Photographic installation, 66“ h x 78” w x 5” d, collaged imagery, inkjet print on archival paper, mylar, corplast, clear cling, magnets
Collaged photographs and drawings that mine childhood memories, reflecting the volatility of nature, community and identity.
With a Jewish father and an Anglo-Protestant mother, as a child, Lynne Heller, a multi- disciplinary artist, felt a sense of displacement in many settings. Raised in a distinctly gentile part of Toronto where her Jewish background set her apart, her experience of Jewish community was found at the summertime family retreat Camp Naivelt (Yiddish for “New World”). Located in Brampton, it was centred on secularist, progressive socialist values, activism, and a celebration of Jewish and Yiddish culture. At one time Naivelt was frequented by up to 5,000 people on any given weekend. While growing up, the artist experienced it as a place of sanctuary and freedom.
The installation references a poignant childhood memory. Visiting Naivelt in the spring off-season, Heller’s family came upon enormous ice floes ejected from the Credit River that runs through the camp. Unpeopled and distant from the bustle and heat of summer, the site was made stranger still by this dramatic scene. Heller’s father lifted her onto one ice mass, which was taller than her seven-year-old stature, and she observed debris and fish frozen within. From that vantage point, she looked back to the one-lane bridge, the only passageway over the river and into the property.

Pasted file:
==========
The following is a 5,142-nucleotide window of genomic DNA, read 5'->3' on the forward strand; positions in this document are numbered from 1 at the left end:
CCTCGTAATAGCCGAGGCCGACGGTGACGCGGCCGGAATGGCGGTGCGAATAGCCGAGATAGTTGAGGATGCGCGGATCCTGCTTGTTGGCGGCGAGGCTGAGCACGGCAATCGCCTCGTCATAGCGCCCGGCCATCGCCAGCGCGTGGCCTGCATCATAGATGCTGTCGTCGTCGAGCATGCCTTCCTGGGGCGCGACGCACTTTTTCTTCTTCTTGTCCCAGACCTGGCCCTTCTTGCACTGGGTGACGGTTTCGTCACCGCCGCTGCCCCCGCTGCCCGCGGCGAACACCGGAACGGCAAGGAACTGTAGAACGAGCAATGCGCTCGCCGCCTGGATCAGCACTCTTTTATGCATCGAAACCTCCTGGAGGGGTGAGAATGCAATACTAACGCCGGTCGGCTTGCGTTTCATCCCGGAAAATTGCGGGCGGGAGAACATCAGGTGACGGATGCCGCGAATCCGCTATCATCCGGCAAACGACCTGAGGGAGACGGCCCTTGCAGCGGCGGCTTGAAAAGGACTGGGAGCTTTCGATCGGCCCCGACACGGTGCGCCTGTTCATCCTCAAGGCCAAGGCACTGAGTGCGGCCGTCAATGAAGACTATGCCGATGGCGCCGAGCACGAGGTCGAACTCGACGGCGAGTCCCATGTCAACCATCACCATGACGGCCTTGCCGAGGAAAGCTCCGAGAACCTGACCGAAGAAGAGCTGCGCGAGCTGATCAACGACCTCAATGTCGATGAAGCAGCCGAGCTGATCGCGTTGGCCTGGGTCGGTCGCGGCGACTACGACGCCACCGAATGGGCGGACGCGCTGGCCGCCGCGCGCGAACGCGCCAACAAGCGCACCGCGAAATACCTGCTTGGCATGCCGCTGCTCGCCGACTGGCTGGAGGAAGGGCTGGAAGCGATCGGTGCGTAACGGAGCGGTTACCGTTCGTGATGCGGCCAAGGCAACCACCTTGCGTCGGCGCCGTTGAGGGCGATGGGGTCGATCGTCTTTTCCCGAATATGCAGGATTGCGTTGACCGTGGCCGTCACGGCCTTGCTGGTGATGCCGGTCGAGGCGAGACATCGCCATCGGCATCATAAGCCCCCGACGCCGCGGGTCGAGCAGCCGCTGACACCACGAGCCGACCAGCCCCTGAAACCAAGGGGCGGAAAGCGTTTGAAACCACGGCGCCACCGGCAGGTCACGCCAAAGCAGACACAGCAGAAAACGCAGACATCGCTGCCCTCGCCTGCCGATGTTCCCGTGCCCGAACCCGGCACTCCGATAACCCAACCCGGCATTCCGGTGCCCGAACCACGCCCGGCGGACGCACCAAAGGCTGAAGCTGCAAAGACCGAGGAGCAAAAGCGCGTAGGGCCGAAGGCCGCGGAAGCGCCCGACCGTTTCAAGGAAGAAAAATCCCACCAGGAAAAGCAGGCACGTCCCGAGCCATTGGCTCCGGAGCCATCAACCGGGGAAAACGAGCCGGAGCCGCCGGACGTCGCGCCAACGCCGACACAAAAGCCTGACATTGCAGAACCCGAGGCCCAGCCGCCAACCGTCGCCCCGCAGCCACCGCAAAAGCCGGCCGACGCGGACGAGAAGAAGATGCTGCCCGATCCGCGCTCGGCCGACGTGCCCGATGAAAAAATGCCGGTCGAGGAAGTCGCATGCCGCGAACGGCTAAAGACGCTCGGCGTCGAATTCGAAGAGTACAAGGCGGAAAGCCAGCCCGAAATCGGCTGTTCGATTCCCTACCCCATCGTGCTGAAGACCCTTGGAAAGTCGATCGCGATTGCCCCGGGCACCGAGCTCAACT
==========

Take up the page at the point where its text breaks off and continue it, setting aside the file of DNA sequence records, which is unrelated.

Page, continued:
This eerie landscape and recollections frozen in time echo the dislocation of Heller’s upbringing. The massive ice blocks were both organic and oddly unnatural. Similarly, Heller felt both integrated into the Naivelt community during the 1960s and 70s yet often felt outside that milieu given her mixed heritage. And this haven of radical politics was in itself outside the norms of the Jewish mainstream. The ice-covered land evoked the gradual deterioration of the site that she witnessed alongside the dwindling of the community. Naivelt continues until today albeit with more modest participation.
In the exhibition, the terrain of memory interweaves with the textures of College Street as perennial graffiti markings on our window enter the piece, linking the past with present-day realities where the artist’s self-conception is firmly grounded. An image of the Naivelt bridge appears, signaling possibilities in connecting two seemingly distinct realms, holding out the potential for crossing into the promise of a new world.